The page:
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Pediatr Emerg Care. 2015 Nov;31(11):762-5. doi: 10.1097/PEC.0000000000000447.

Emergency Procedural Sedation With Propofol in Older Teenagers: Any Cause for Concern?

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From the Department of Emergency Medicine, Dalhousie University Halifax, Halifax, Nova Scotia, Canada.



Propofol is a standard for adult emergency department procedural sedation (EDPS). Use in pediatric patients remains controversial. Our primary objective was to investigate whether adverse events occurred more frequently in teenage pediatric patients receiving propofol for EDPS.


This retrospective study examines records from the Halifax Procedural Sedation Registry, collected between January 1, 2006 and May 31, 2013. Patients undergoing EDPS using propofol were divided into those aged 16 to 19 years (teenagers), 20 to 65 years (adults), and older than 65 years (seniors). The primary outcomes were the incidences of hypotension and hypoxia.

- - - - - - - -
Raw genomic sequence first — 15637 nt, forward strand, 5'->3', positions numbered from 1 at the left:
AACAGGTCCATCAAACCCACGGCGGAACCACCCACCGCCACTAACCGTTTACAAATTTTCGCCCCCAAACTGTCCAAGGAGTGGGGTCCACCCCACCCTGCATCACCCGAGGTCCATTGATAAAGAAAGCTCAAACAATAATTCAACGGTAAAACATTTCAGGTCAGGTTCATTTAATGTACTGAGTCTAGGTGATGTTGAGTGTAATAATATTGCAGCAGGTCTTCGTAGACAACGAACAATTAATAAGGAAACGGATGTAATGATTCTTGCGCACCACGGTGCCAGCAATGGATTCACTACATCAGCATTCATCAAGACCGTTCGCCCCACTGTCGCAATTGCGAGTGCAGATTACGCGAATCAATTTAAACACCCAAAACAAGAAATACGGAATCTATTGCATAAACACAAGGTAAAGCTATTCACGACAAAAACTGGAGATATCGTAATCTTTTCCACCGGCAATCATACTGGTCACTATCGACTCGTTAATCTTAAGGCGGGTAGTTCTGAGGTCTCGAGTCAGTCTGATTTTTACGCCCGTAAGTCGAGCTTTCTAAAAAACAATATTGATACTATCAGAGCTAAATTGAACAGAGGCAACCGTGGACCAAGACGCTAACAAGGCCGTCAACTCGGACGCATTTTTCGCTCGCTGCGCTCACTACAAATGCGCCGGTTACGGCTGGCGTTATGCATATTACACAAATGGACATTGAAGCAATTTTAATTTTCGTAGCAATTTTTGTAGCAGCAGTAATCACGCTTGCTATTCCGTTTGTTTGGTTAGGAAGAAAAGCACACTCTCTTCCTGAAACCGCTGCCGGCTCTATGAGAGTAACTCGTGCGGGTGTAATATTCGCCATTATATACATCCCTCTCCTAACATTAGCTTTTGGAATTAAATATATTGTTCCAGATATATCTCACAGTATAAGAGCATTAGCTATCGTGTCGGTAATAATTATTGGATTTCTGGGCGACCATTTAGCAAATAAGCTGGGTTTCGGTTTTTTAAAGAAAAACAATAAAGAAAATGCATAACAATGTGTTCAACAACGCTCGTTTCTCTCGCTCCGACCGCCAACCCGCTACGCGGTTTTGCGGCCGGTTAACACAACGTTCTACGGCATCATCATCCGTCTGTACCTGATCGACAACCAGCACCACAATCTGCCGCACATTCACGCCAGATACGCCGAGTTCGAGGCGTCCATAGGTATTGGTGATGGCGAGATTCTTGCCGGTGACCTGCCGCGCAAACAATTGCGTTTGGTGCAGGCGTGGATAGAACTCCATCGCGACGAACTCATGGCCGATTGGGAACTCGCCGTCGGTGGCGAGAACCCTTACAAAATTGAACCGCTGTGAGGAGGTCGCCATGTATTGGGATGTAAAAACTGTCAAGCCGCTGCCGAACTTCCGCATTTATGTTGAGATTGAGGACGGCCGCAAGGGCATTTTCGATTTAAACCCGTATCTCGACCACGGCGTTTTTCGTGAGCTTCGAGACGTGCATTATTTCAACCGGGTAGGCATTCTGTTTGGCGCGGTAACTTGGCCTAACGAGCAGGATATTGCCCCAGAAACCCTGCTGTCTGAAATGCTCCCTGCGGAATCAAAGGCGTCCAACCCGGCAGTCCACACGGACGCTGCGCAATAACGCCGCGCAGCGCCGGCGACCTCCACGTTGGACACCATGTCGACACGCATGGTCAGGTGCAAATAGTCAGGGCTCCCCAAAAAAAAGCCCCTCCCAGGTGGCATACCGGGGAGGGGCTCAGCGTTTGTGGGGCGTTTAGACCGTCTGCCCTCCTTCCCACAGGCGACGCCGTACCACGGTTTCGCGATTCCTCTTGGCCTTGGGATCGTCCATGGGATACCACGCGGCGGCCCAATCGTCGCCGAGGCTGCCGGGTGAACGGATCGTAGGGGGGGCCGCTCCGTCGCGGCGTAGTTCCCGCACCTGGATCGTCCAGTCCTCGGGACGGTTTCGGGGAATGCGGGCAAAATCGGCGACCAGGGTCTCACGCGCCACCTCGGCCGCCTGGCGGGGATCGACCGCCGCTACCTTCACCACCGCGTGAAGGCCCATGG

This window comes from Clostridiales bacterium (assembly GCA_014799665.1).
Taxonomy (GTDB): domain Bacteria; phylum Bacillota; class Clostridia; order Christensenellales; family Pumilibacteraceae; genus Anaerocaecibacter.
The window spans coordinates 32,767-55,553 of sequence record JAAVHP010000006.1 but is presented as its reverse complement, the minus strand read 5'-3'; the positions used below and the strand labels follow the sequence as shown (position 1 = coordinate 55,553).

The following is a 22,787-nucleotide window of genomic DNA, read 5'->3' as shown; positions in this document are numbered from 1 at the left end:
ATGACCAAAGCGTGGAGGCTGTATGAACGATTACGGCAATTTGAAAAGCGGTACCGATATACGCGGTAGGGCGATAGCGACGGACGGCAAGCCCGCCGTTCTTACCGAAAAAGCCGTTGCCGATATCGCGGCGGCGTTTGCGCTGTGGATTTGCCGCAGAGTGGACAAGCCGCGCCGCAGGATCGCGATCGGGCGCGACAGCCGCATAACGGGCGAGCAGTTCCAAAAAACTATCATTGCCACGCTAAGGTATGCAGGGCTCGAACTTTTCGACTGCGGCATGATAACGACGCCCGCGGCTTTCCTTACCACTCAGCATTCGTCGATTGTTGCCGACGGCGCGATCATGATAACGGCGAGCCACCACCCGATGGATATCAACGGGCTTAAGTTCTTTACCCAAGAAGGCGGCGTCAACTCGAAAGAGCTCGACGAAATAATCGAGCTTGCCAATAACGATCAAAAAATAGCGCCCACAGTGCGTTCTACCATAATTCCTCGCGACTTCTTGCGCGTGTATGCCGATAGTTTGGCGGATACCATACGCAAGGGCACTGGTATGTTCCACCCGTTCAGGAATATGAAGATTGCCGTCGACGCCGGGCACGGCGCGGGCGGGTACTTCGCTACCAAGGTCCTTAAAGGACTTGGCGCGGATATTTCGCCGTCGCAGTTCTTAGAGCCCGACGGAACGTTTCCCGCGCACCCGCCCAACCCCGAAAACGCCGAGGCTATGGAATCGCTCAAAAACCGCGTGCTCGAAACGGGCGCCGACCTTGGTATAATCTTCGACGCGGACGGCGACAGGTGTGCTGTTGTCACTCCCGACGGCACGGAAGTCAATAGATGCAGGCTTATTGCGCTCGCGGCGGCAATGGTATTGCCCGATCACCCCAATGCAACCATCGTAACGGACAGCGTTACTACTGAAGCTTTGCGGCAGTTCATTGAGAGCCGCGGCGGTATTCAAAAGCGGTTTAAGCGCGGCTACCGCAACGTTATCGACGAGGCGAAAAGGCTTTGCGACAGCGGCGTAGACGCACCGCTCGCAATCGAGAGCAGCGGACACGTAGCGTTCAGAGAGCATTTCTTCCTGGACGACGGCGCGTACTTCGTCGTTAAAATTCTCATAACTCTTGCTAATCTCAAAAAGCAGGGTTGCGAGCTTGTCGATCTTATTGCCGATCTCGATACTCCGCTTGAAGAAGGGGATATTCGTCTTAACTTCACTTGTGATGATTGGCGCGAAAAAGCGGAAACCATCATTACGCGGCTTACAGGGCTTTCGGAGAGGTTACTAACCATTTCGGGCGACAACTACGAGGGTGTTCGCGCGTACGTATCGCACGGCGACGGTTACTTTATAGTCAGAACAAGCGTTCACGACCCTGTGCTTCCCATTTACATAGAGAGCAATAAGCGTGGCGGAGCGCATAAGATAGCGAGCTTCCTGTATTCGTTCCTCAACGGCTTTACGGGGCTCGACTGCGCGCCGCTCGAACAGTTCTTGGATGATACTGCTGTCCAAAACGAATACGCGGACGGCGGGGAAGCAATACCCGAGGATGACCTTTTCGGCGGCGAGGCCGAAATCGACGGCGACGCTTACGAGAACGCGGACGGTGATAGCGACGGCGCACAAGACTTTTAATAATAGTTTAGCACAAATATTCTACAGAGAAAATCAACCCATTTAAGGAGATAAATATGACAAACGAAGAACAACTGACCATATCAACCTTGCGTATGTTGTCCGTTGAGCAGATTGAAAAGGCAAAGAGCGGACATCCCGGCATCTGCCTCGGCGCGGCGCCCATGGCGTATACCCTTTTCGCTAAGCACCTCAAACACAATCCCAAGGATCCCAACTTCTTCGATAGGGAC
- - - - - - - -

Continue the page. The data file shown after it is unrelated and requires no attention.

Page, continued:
Four thousand sixty-three EDPSs were included in the analysis, of which 230 involved teenagers, 2853 adults (mean age, 43.0 years), and 980 seniors (mean age, 77.1). The teenage group was significantly less likely to develop hypotension or hypoxia. These differences were confirmed on multivariate analysis. Patients in the teenage group received higher doses of propofol per kilogram/minute than the other groups. No other differences met statistical significance.


Teenage patients receiving EDPS with propofol had a lower incidence of adverse events, and both received and tolerated larger adjusted doses of medication than older patients. Satisfaction and duration of EDPS were similar. Concerns about propofol use in younger patients have not been supported by this study. We believe that these findings support the use of propofol for EDPS in older teenagers.

[Indexed for MEDLINE]

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